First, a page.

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Thread: The Value of Art

  1. #1

    Default The Value of Art

    With the remains of what is believed to be stolen paintings from renowned artists burned in a stove, we are reminded that a treasured piece of history has been lost, valued at millions of dollars.

    As someone who has not studied art and views the value of art as primarily subjective, I am curious what makes these paintings so valuable other than the fact that they were painted by people who are regarded as GREAT painters. I look at some of these works, and I see nothing special. Perhaps, some art aficionados in the forum can enlighten me.

    When I compare the paintings below from these famed artists to paintings from Adolf Hitler, I view his as far more pleasing to the eyes from an aesthetic perspective. Without taking his crimes against humanity into consideration, and simply judging his artwork on merit alone, why was he rejected from art school and Picasso hailed as a genius in his profession? I feel like people only value these "great artists" because they were told these artists are great...and that's it. What makes them better than your average art student who gets no recognition?

    Picasso (seriously, this looks like it was painted by an adolescent)

    Picasso (Wtf? Is this a finger painting?)

    Monet (This is...okay, but honestly Bob Ross is way fucking better.)




    Bob fuckin' Ross

    Bob Ross

    Last edited by Epiphany; 07-23-2013 at 03:58 AM.

  2. #2
    Member Array CheshireCat's Avatar
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    Oct 2013


    Hm. I'd say the meaning of art is subjective. But the value of a painting by a historical person is an artifact. Artifacts are the heirlooms of our ancestors. They are coveted as if they had some magical power to thrust us into a different world.

    This is straying off topic a little...
    After reading what Picasso had to say about his own art, it is apparent that he catered his style to satisfy what the public fancied. That is to say, the oddities of his work reflects society at large.

    "From the moment that art ceases to be food that feeds the best minds, the artist can use his talents to perform all the tricks of the intellectual charlatan. Most people can today no longer expect to receive consolation and exaltation from art. The 'refined,' the rich, the professional 'do-nothings', the distillers of quintessence desire only the peculiar, the sensational, the eccentric, the scandalous in today's art.

    I myself, since the advent of Cubism, have fed these fellows what they wanted and satisfied these critics with all the ridiculous ideas that have passed through my mind. The less they understood them, the more they admired me. Through amusing myself with all these absurd farces, I became celebrated, and very rapidly. For a painter, celebrity means sales and consequent affluence. Today, as you know, I am celebrated, I am rich.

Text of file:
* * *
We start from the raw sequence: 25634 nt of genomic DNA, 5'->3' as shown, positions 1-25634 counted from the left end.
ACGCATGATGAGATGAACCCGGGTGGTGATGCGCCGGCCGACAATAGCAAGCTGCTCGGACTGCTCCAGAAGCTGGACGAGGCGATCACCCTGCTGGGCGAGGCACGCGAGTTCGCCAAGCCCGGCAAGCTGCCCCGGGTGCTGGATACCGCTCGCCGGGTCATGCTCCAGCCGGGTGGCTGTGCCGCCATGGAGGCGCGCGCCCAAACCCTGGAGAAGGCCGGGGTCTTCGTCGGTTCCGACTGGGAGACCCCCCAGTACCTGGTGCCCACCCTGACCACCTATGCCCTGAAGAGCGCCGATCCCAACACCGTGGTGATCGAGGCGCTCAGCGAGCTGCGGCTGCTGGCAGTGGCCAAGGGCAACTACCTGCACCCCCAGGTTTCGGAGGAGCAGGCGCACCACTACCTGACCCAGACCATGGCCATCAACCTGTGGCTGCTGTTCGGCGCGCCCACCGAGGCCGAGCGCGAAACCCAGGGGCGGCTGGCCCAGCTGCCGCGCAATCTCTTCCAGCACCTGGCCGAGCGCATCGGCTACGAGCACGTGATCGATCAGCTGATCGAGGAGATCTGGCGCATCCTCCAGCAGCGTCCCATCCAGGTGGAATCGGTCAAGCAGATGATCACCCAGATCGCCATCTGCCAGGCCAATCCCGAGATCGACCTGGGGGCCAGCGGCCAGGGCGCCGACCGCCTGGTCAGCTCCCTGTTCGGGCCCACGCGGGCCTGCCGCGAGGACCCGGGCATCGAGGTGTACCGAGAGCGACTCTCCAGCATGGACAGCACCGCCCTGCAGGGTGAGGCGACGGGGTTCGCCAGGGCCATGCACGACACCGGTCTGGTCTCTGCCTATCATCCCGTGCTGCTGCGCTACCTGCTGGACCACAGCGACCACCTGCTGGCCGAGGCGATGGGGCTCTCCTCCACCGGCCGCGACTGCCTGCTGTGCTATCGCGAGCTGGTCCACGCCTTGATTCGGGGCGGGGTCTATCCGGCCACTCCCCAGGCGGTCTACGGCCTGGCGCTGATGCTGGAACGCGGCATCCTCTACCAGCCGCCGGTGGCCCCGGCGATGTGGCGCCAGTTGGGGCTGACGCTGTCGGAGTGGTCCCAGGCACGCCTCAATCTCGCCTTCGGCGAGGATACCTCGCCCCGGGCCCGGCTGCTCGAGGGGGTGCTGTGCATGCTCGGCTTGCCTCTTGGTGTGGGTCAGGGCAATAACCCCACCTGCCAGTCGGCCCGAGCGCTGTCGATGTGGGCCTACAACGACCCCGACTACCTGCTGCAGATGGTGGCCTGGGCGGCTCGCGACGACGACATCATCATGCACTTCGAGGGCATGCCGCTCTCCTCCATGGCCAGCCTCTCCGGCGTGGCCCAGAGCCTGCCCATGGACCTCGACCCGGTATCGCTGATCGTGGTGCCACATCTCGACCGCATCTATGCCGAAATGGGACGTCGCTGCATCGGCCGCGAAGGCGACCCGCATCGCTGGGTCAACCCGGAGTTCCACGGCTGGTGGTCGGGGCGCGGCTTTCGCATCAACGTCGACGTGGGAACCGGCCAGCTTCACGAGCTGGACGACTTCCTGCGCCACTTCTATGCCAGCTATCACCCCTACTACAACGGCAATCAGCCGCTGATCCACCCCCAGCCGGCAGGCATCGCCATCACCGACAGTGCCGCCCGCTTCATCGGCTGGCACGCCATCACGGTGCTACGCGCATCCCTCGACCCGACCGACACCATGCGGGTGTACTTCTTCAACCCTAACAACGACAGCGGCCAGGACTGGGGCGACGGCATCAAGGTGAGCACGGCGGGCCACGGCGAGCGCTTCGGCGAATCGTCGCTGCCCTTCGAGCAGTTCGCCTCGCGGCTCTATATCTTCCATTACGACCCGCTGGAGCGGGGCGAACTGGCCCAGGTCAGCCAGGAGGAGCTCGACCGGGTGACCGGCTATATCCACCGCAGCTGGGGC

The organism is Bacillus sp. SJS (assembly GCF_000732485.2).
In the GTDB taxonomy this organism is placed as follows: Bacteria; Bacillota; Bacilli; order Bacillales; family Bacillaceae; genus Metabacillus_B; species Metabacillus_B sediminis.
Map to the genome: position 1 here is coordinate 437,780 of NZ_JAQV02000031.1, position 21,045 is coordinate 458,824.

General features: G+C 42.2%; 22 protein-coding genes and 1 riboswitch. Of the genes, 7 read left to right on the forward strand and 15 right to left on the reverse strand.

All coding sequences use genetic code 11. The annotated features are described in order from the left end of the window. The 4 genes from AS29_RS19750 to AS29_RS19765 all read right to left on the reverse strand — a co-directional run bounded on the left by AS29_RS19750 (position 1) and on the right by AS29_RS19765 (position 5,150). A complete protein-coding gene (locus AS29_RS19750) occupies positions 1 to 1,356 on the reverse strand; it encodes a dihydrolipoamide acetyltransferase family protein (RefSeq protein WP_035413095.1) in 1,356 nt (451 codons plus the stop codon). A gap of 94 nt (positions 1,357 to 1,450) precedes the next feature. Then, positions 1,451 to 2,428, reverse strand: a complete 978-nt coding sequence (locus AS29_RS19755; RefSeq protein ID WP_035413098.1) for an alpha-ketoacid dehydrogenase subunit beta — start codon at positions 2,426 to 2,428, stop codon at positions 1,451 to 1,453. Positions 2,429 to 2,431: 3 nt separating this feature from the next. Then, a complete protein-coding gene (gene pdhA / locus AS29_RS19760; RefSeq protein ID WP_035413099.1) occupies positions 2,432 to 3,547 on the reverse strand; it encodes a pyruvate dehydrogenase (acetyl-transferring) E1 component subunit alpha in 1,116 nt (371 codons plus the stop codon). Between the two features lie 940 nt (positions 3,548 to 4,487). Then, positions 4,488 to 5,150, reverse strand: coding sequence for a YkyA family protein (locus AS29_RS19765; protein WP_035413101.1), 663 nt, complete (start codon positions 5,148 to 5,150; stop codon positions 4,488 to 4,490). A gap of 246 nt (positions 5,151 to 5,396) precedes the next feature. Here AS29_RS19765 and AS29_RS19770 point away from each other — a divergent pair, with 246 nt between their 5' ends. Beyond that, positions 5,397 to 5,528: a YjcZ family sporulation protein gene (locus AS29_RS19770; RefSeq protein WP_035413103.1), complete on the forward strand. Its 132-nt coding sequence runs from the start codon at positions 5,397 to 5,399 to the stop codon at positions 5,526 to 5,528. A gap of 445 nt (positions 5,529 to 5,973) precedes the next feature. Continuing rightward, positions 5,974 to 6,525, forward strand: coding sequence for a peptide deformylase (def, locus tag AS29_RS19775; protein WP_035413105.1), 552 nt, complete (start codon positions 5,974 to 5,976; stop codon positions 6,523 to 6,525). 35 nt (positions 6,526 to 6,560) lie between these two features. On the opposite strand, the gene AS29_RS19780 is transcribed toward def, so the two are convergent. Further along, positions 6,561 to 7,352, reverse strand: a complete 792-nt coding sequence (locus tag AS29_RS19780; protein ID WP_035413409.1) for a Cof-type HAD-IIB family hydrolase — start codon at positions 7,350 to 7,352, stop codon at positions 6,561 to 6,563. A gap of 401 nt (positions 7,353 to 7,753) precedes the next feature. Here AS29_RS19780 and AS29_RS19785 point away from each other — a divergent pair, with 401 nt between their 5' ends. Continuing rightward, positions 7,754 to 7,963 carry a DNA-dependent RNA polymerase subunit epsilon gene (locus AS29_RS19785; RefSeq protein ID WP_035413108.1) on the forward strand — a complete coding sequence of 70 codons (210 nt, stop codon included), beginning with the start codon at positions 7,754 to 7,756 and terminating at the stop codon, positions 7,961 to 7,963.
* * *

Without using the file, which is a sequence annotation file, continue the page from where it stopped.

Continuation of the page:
But when I am alone, I do not have the effrontery to consider myself an artist at all, not in the grand old meaning of the word: Giotto, Titian, Rembrandt, Goya were great painters. I am only a public clown - a mountebank. I have understood my time and have exploited the imbecility, the vanity, the greed of my contemporaries. It is a bitter confession, this confession of mine, more painful than it may seem. But at least and at last it does have the merit of being honest."

    Pablo Picasso, 1952
    "The unconscious mind should be called the super-conconsious mind."

  3. #3
    Junior Member Array
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    Sep 2015
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    Oh, that's interesting. I had no idea.


    Asking why they're valuable is like asking why gold is valuable. A bunch of people value it, so it's just accepted as such.

  4. #4
    Senior Member Array TSDesigner's Avatar
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    Jul 2009


    There IS a network of people who get to decide which artists are "important." Then they tell people that this artist is important, which raises the price of his "art." The price of art depends on the fame of the artist. They can artificially make any artist famous by promoting him in museums, news media, etc. It's just a total scam. It's totally bullshit. I think it's just a bunch of powerful & influential swindlers who do this to make a lot of money selling crap. You can like whatever art you like and you don't have to listen to this corrupt & criminal establishment. If you think Picasso sucks then he sucks. Period. Personally I do think Picasso sucks.

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